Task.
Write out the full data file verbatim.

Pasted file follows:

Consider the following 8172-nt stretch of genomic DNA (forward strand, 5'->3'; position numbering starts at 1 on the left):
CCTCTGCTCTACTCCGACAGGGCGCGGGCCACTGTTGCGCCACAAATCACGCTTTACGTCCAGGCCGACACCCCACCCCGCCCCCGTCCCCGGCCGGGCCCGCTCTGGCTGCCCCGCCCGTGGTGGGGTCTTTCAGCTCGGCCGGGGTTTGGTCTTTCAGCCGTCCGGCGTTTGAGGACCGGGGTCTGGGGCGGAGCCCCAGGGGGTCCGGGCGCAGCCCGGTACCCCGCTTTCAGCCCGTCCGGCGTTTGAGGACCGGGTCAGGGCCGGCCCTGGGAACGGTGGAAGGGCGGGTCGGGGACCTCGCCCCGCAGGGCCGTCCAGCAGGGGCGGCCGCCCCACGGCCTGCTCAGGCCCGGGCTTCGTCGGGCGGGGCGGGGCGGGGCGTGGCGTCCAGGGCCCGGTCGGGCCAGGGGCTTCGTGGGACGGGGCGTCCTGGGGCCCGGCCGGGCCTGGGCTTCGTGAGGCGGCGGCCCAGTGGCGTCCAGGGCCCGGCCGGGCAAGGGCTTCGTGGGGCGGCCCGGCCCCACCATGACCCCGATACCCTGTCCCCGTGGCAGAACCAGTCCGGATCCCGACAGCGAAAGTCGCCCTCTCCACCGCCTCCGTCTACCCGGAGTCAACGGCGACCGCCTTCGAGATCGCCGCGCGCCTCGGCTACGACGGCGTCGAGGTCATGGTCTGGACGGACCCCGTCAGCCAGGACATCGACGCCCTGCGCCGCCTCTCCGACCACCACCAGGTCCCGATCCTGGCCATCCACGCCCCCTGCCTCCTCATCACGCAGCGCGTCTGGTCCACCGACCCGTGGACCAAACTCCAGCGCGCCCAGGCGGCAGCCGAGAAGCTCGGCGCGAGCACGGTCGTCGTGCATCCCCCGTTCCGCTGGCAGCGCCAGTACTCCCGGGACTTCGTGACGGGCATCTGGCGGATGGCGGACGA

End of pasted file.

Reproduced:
Consider the following 8172-nt stretch of genomic DNA (forward strand, 5'->3'; position numbering starts at 1 on the left):
CCTCTGCTCTACTCCGACAGGGCGCGGGCCACTGTTGCGCCACAAATCACGCTTTACGTCCAGGCCGACACCCCACCCCGCCCCCGTCCCCGGCCGGGCCCGCTCTGGCTGCCCCGCCCGTGGTGGGGTCTTTCAGCTCGGCCGGGGTTTGGTCTTTCAGCCGTCCGGCGTTTGAGGACCGGGGTCTGGGGCGGAGCCCCAGGGGGTCCGGGCGCAGCCCGGTACCCCGCTTTCAGCCCGTCCGGCGTTTGAGGACCGGGTCAGGGCCGGCCCTGGGAACGGTGGAAGGGCGGGTCGGGGACCTCGCCCCGCAGGGCCGTCCAGCAGGGGCGGCCGCCCCACGGCCTGCTCAGGCCCGGGCTTCGTCGGGCGGGGCGGGGCGGGGCGTGGCGTCCAGGGCCCGGTCGGGCCAGGGGCTTCGTGGGACGGGGCGTCCTGGGGCCCGGCCGGGCCTGGGCTTCGTGAGGCGGCGGCCCAGTGGCGTCCAGGGCCCGGCCGGGCAAGGGCTTCGTGGGGCGGCCCGGCCCCACCATGACCCCGATACCCTGTCCCCGTGGCAGAACCAGTCCGGATCCCGACAGCGAAAGTCGCCCTCTCCACCGCCTCCGTCTACCCGGAGTCAACGGCGACCGCCTTCGAGATCGCCGCGCGCCTCGGCTACGACGGCGTCGAGGTCATGGTCTGGACGGACCCCGTCAGCCAGGACATCGACGCCCTGCGCCGCCTCTCCGACCACCACCAGGTCCCGATCCTGGCCATCCACGCCCCCTGCCTCCTCATCACGCAGCGCGTCTGGTCCACCGACCCGTGGACCAAACTCCAGCGCGCCCAGGCGGCAGCCGAGAAGCTCGGCGCGAGCACGGTCGTCGTGCATCCCCCGTTCCGCTGGCAGCGCCAGTACTCCCGGGACTTCGTGACGGGCATCTGGCGGATGGCGGACGA